2. 5 out of 5

    Khalid

    "Who Speaks for Islam?" is a gem; just plain simple: You should read it. The world sees Islam through the most visible actions of the most extreme people, but this is not who we are. Muslims are so diverse and, when looked at scientifically, we are so peaceful, friendly, and very normal. Numbers are so beautiful, because they tell you the plain truth with no embellishment. This book uses statistics generated by Gallup's World Poll (A global poll by a very renowned polling institute) to identify wh "Who Speaks for Islam?" is a gem; just plain simple: You should read it. The world sees Islam through the most visible actions of the most extreme people, but this is not who we are. Muslims are so diverse and, when looked at scientifically, we are so peaceful, friendly, and very normal. Numbers are so beautiful, because they tell you the plain truth with no embellishment. This book uses statistics generated by Gallup's World Poll (A global poll by a very renowned polling institute) to identify what we, the normal everyday Muslims, think about different things: How we look towards the west, towards ourselves, towards terrorism, and toward issues. It does it very beautifully in an easy-to-read well researched fashion (Do not expect to see boring unreadable scientific lingo here. It's based on scientific data, but it's totally written in a properly analyzed interesting style). It starts out by giving a brief introduction about who Muslims are. What do we believe in and do, and what is not really part of Islam. It also addresses the misconception of Jihad as "Holy War"; all of that while citing polling data. It then addresses very interesting subjects including what makes a person a radical, whether Muslims favor a democracy or a theocracy, what do women Muslims want really, and how Muslims look upon the west and what are their hopes in this regard. It also in a very interesting way demonstrates that the West and the Islamic world are not real monoliths and that a lot of diversity exists inside each, and towards each. For instance, the way Muslims view the actions of a certain western country may defer than the way they view another's, and the way Muslims perceive a leader of a nation may not exactly match the way they perceive the nation itself. Other interesting revelations are the comparisons between the views of Americans and those of Muslims. In many religion based issues, it is noteworthy that the results of Americans fall in the same statistical margins in which Muslim's fall (And yet Muslims are said to be more radical). In fact, sometimes, the views of Americans are far more radical (You'll find that 46% of Americans do not believe that acts against civilians are "never justified", making the majority actually accept acts against civilians in some cases; a rate you will not see in Muslim countries). There is a lot to say about this book, but I guess the best advice to give is: Go read it if you want to learn more about the way real Muslims think, or you are a Muslim who deals often with westerners who may want to learn more about the way real Muslims think.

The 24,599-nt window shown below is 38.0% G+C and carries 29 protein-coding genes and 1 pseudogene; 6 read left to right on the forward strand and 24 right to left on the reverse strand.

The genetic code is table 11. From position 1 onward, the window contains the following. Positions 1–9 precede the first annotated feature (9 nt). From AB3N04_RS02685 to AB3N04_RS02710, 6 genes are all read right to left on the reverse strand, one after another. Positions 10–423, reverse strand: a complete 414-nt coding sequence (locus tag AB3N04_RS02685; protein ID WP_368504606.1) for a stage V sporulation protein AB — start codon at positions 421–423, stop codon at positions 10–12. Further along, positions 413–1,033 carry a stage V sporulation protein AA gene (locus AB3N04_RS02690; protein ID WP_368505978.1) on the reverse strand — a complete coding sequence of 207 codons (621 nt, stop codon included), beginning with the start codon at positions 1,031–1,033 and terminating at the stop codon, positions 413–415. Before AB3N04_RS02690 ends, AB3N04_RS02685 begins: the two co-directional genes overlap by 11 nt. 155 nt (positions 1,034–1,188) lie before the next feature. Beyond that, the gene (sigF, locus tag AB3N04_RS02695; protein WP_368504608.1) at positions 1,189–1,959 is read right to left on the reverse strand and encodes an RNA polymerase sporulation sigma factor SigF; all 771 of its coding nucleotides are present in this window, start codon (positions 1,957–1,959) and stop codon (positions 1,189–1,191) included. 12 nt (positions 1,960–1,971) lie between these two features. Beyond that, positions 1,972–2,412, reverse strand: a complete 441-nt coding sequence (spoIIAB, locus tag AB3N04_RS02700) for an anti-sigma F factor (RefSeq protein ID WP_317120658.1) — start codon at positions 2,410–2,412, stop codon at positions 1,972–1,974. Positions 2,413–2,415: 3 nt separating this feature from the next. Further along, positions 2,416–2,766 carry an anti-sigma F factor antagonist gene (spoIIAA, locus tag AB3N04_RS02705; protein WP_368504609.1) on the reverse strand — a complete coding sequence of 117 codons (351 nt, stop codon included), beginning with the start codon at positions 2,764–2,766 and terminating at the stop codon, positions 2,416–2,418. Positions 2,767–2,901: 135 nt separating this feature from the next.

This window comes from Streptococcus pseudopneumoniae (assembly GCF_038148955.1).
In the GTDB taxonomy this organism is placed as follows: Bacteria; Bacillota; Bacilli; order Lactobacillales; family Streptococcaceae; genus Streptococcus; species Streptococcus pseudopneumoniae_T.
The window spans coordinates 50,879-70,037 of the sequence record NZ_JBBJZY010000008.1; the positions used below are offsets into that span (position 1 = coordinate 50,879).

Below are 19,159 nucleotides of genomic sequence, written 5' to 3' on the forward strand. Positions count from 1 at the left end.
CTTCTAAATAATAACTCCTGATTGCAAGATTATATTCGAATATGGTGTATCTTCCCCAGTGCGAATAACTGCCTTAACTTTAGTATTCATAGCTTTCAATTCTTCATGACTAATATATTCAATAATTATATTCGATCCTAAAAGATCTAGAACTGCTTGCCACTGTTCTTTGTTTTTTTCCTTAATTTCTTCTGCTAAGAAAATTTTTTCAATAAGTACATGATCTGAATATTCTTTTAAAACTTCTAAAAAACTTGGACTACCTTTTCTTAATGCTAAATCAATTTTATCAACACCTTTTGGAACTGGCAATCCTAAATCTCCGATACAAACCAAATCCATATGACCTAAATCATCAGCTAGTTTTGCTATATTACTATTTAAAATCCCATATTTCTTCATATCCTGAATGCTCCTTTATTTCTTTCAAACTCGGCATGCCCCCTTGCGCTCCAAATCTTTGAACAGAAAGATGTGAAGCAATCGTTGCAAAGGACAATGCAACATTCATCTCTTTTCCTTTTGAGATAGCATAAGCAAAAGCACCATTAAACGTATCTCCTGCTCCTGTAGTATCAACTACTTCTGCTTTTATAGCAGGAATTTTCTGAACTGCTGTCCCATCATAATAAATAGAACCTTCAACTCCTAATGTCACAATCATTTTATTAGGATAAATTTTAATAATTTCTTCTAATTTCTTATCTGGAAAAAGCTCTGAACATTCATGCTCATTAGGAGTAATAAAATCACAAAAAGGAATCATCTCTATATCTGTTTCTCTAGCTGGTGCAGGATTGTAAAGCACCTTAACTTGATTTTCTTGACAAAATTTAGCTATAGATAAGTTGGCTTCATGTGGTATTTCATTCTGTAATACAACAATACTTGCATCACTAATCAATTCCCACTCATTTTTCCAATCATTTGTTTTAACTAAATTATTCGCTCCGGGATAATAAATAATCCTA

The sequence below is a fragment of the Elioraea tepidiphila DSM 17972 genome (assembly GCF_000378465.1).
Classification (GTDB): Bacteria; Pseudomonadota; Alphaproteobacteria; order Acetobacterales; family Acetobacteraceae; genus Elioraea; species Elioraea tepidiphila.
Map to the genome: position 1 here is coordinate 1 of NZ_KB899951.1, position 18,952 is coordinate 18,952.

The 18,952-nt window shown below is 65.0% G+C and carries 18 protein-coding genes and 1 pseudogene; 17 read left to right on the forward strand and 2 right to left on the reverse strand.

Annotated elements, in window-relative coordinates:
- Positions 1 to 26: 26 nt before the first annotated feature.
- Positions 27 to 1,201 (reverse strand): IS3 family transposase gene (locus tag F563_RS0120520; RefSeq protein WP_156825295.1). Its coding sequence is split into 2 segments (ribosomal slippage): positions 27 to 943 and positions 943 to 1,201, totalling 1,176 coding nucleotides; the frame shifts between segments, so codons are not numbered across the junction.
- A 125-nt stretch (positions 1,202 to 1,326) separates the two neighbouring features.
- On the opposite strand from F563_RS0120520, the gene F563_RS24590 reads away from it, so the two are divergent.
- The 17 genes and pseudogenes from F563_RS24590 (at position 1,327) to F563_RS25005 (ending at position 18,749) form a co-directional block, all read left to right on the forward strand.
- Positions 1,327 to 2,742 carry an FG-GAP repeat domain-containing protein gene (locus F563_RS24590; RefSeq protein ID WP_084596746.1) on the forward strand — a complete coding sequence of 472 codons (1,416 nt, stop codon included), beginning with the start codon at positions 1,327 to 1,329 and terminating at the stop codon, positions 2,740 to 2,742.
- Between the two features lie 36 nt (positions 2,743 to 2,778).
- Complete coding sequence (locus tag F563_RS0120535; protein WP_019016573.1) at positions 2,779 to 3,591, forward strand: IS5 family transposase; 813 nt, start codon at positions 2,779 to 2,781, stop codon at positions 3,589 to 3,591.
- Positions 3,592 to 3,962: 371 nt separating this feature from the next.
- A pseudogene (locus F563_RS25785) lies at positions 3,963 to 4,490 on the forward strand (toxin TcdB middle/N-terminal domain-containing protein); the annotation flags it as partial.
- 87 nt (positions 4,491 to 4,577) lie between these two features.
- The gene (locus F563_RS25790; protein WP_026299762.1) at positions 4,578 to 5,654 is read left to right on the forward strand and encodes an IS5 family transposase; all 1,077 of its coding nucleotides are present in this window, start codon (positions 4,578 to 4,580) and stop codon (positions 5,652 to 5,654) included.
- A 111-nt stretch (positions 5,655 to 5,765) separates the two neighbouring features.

3. 5 out of 5

    Aban (Aby)